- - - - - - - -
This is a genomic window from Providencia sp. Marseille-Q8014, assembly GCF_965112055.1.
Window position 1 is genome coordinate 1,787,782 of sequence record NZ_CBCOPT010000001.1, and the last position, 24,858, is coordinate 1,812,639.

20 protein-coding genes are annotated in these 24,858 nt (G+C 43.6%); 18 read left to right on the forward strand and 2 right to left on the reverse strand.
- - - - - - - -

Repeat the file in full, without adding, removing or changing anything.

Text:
This is a genomic window from Providencia sp. Marseille-Q8014, assembly GCF_965112055.1.
Window position 1 is genome coordinate 1,787,782 of sequence record NZ_CBCOPT010000001.1, and the last position, 24,858, is coordinate 1,812,639.

20 protein-coding genes are annotated in these 24,858 nt (G+C 43.6%); 18 read left to right on the forward strand and 2 right to left on the reverse strand.